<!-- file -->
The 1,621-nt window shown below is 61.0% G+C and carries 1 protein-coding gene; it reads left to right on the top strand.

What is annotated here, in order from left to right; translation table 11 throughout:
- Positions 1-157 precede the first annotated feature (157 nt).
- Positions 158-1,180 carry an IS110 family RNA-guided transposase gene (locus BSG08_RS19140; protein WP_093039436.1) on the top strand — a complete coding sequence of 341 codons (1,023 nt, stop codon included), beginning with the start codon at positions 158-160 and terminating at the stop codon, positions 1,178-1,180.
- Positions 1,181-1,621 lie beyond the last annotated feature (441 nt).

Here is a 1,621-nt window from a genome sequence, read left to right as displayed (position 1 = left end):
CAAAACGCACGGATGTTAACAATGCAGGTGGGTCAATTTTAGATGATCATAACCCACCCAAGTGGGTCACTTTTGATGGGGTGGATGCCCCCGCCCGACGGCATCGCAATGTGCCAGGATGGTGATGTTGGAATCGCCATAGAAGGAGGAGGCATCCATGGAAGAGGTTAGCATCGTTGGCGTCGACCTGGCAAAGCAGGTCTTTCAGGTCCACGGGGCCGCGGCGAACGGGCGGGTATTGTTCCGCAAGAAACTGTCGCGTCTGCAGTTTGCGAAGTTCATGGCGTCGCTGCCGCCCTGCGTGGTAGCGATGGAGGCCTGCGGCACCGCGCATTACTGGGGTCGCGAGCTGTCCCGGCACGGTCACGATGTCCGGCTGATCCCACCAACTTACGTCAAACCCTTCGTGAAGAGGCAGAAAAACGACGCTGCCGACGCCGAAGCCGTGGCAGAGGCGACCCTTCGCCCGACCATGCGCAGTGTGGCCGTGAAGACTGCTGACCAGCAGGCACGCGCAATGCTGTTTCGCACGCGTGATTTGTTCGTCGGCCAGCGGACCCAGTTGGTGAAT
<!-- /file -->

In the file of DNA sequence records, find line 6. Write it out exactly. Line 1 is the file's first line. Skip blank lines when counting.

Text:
Here is a 1,621-nt window from a genome sequence, read left to right as displayed (position 1 = left end):